UK big five carriers bin wired broadband download quotas for as long as we're all stuck indoors

Keep Calm And Stream Video, on generous new discount plans and payment terms


The UK's big five telecoms companies have lifted data caps on all current fixed broadband services to ensure residents get the internet they need while locked down to prevent the spread of coronavirus.

BT, Virgin Media, Sky, TalkTalk and O2 agreed to remove all data allowances on current landline broadband after talks with the government and regulator Ofcom. The changes will come into effect immediately.

The telcos also agreed to offer new mobile and landline packages to help vulnerable people stay connected during the pandemic. The new plans include data boosts for lower prices and free calls from mobiles and landlines.

As part of the deal, the telecoms companies also pledged fair treatment for anyone struggling to pay their bills as a result of the virus outbreak. And for those whose broadband needs fixing while they're locked down, there's a pledge to offer alternative methods of communication.

This announcement comes not long after most mobile networks collectively promised to zero-rate official websites relating to the COVID-19 pandemic, allowing customers to get reliable information and support without having to worry about eating up their data allowance.

The initiatives won government and regulatory approval.

Digital Secretary Oliver Dowden said: "It's fantastic to see mobile and broadband providers pulling together to do their bit for the national effort by helping customers, particularly the most vulnerable, who may be struggling with bills at this difficult time."

"It is essential that people stay at home to protect the NHS and save lives. This package helps people to stay connected whilst they stay home."

Melanie Dawes, chief exec of Ofcom, said: "We'll continue to work with Government and industry to help make sure people stay connected."

The deal comes in an apparent U-turn to an leaked internal memo at BT last week, which said the company would halt all but the most essential home visits and refuse new connection requests until June as it dealt with the fallout from the virus. BT did not respond to The Register's requests for clarification.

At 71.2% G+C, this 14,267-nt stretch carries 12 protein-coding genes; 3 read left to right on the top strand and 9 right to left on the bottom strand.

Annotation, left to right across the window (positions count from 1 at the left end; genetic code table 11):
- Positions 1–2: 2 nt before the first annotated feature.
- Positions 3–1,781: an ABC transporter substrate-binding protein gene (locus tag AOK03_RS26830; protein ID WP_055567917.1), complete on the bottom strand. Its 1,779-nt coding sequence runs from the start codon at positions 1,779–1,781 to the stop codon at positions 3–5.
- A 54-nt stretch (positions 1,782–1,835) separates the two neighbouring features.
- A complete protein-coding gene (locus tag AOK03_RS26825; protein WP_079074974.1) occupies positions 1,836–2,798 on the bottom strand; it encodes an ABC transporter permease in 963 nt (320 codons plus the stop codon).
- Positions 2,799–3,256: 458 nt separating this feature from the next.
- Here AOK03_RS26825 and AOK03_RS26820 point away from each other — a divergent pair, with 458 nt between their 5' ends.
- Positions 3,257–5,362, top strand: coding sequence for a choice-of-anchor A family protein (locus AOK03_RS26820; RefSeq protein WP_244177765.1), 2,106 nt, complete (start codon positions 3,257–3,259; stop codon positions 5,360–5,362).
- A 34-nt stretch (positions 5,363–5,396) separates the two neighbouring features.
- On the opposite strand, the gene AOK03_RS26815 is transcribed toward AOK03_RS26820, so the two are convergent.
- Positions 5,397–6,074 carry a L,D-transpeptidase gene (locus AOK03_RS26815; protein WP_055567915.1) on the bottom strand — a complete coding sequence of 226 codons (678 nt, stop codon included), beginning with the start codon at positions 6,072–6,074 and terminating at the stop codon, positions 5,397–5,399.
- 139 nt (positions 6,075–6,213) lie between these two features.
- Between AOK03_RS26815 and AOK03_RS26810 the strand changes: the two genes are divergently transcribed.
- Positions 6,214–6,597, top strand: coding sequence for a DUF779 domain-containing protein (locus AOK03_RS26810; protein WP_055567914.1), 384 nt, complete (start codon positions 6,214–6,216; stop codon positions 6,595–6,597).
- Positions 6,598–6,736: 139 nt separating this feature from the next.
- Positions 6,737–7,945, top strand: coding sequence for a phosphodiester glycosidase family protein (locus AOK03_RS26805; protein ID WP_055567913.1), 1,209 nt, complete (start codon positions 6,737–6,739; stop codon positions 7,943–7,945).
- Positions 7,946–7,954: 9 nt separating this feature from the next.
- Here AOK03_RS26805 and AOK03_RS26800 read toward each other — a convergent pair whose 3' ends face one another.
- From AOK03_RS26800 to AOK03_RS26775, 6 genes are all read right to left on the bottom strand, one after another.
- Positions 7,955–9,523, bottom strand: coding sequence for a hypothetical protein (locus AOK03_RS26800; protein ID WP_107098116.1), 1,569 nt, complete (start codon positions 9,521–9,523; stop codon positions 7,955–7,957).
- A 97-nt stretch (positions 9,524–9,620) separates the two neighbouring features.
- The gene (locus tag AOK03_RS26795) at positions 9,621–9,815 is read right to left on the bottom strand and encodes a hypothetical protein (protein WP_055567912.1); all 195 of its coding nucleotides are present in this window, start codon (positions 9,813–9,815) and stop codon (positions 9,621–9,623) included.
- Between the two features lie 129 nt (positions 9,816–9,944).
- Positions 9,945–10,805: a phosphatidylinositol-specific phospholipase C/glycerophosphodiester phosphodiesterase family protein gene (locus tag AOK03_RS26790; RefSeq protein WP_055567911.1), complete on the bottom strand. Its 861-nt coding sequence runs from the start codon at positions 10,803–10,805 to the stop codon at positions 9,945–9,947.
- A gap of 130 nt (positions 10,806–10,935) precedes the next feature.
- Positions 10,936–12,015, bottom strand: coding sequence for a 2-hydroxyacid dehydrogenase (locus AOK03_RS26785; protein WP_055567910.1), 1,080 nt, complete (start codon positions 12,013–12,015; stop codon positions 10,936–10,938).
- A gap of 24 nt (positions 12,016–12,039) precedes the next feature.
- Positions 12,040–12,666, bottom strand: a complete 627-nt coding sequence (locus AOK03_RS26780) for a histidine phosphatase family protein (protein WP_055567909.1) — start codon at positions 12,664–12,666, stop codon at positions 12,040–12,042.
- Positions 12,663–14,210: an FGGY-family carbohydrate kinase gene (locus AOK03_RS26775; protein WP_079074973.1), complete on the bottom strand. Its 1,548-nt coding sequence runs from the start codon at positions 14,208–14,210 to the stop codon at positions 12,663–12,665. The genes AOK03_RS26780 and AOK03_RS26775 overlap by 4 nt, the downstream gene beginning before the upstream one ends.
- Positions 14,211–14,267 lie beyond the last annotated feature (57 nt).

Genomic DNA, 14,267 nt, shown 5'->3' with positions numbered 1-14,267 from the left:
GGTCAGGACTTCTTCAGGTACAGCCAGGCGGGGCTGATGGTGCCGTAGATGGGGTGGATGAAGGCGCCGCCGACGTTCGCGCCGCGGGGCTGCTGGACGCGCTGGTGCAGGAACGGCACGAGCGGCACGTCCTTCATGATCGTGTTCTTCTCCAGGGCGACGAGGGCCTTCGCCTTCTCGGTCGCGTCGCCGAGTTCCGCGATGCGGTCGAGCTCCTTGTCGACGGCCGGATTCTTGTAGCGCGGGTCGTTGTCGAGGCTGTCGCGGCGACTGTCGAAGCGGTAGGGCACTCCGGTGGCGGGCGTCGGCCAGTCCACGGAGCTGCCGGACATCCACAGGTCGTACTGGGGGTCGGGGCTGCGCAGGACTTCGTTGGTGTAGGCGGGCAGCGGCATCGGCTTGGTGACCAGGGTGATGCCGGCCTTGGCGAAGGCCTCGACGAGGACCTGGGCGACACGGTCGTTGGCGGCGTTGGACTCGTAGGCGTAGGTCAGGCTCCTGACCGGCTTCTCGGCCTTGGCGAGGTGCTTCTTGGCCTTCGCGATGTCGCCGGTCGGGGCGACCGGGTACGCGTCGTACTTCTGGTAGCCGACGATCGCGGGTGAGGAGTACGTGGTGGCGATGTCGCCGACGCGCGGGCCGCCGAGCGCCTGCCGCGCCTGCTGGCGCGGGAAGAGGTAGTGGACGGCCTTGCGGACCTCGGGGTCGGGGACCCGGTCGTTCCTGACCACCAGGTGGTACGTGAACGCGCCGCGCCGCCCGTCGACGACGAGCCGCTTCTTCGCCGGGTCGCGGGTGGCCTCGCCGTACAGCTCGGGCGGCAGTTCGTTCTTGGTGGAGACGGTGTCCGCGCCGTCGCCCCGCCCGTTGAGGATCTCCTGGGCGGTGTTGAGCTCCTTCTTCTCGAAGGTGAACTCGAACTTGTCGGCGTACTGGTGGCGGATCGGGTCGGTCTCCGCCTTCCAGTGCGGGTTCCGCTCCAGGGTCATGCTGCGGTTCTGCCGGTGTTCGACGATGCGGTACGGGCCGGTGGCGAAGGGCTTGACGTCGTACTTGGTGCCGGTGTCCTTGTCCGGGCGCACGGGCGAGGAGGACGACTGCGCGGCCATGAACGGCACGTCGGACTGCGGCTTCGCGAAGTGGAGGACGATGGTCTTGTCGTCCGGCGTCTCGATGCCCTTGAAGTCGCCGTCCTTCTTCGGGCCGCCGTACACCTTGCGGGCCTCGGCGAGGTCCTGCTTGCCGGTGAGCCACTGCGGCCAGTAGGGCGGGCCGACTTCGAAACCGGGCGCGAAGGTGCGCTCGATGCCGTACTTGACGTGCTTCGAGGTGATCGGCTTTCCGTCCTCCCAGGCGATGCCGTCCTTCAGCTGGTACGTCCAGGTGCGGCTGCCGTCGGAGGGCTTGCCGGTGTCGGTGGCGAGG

But BT remains confident that its networks can handle the added workload. Earlier this month, it said that although weekday daytime traffic has increased between 35 and 60 per cent, it is still half the average peak evening usage, and "nowhere near" the network's full capacity. Vodafone and TalkTalk, which have seen similar increases, also stand by their networks. ®

Narrower topics


Other stories you might like

  • Stolen university credentials up for sale by Russian crooks, FBI warns
    Forget dark-web souks, thousands of these are already being traded on public bazaars

    Russian crooks are selling network credentials and virtual private network access for a "multitude" of US universities and colleges on criminal marketplaces, according to the FBI.

    According to a warning issued on Thursday, these stolen credentials sell for thousands of dollars on both dark web and public internet forums, and could lead to subsequent cyberattacks against individual employees or the schools themselves.

    "The exposure of usernames and passwords can lead to brute force credential stuffing computer network attacks, whereby attackers attempt logins across various internet sites or exploit them for subsequent cyber attacks as criminal actors take advantage of users recycling the same credentials across multiple accounts, internet sites, and services," the Feds' alert [PDF] said.

    Continue reading
  • Big Tech loves talking up privacy – while trying to kill privacy legislation
    Study claims Amazon, Apple, Google, Meta, Microsoft work to derail data rules

    Amazon, Apple, Google, Meta, and Microsoft often support privacy in public statements, but behind the scenes they've been working through some common organizations to weaken or kill privacy legislation in US states.

    That's according to a report this week from news non-profit The Markup, which said the corporations hire lobbyists from the same few groups and law firms to defang or drown state privacy bills.

    The report examined 31 states when state legislatures were considering privacy legislation and identified 445 lobbyists and lobbying firms working on behalf of Amazon, Apple, Google, Meta, and Microsoft, along with industry groups like TechNet and the State Privacy and Security Coalition.

    Continue reading
  • SEC probes Musk for not properly disclosing Twitter stake
    Meanwhile, social network's board rejects resignation of one its directors

    America's financial watchdog is investigating whether Elon Musk adequately disclosed his purchase of Twitter shares last month, just as his bid to take over the social media company hangs in the balance. 

    A letter [PDF] from the SEC addressed to the tech billionaire said he "[did] not appear" to have filed the proper form detailing his 9.2 percent stake in Twitter "required 10 days from the date of acquisition," and asked him to provide more information. Musk's shares made him one of Twitter's largest shareholders. The letter is dated April 4, and was shared this week by the regulator.

    Musk quickly moved to try and buy the whole company outright in a deal initially worth over $44 billion. Musk sold a chunk of his shares in Tesla worth $8.4 billion and bagged another $7.14 billion from investors to help finance the $21 billion he promised to put forward for the deal. The remaining $25.5 billion bill was secured via debt financing by Morgan Stanley, Bank of America, Barclays, and others. But the takeover is not going smoothly.

    Continue reading

Biting the hand that feeds IT © 1998–2022